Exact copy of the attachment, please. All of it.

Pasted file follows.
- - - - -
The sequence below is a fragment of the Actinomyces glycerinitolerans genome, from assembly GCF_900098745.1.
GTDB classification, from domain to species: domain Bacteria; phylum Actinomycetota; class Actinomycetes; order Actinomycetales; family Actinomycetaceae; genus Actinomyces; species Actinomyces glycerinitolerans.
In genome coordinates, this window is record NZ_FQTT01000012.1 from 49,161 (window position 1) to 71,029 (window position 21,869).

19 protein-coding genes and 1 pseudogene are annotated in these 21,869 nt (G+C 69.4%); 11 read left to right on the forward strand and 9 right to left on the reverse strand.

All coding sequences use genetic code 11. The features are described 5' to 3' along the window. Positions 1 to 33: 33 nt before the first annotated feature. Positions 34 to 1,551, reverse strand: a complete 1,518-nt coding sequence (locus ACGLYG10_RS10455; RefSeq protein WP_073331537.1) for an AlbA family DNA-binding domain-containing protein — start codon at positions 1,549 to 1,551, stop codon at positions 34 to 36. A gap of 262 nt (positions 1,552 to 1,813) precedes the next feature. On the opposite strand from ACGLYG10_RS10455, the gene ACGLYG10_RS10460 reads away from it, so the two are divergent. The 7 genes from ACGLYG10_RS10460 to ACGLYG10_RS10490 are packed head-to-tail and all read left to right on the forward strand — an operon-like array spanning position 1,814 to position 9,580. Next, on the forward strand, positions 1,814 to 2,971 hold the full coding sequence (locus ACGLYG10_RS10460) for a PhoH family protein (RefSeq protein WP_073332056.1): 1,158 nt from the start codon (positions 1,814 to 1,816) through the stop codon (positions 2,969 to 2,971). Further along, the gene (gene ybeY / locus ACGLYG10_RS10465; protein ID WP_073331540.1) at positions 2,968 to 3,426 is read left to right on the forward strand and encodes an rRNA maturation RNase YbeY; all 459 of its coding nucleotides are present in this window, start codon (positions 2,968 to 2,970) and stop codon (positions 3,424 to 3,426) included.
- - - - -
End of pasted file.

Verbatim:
The sequence below is a fragment of the Actinomyces glycerinitolerans genome, from assembly GCF_900098745.1.
GTDB classification, from domain to species: domain Bacteria; phylum Actinomycetota; class Actinomycetes; order Actinomycetales; family Actinomycetaceae; genus Actinomyces; species Actinomyces glycerinitolerans.
In genome coordinates, this window is record NZ_FQTT01000012.1 from 49,161 (window position 1) to 71,029 (window position 21,869).

19 protein-coding genes and 1 pseudogene are annotated in these 21,869 nt (G+C 69.4%); 11 read left to right on the forward strand and 9 right to left on the reverse strand.

All coding sequences use genetic code 11. The features are described 5' to 3' along the window. Positions 1 to 33: 33 nt before the first annotated feature. Positions 34 to 1,551, reverse strand: a complete 1,518-nt coding sequence (locus ACGLYG10_RS10455; RefSeq protein WP_073331537.1) for an AlbA family DNA-binding domain-containing protein — start codon at positions 1,549 to 1,551, stop codon at positions 34 to 36. A gap of 262 nt (positions 1,552 to 1,813) precedes the next feature. On the opposite strand from ACGLYG10_RS10455, the gene ACGLYG10_RS10460 reads away from it, so the two are divergent. The 7 genes from ACGLYG10_RS10460 to ACGLYG10_RS10490 are packed head-to-tail and all read left to right on the forward strand — an operon-like array spanning position 1,814 to position 9,580. Next, on the forward strand, positions 1,814 to 2,971 hold the full coding sequence (locus ACGLYG10_RS10460) for a PhoH family protein (RefSeq protein WP_073332056.1): 1,158 nt from the start codon (positions 1,814 to 1,816) through the stop codon (positions 2,969 to 2,971). Further along, the gene (gene ybeY / locus ACGLYG10_RS10465; protein ID WP_073331540.1) at positions 2,968 to 3,426 is read left to right on the forward strand and encodes an rRNA maturation RNase YbeY; all 459 of its coding nucleotides are present in this window, start codon (positions 2,968 to 2,970) and stop codon (positions 3,424 to 3,426) included.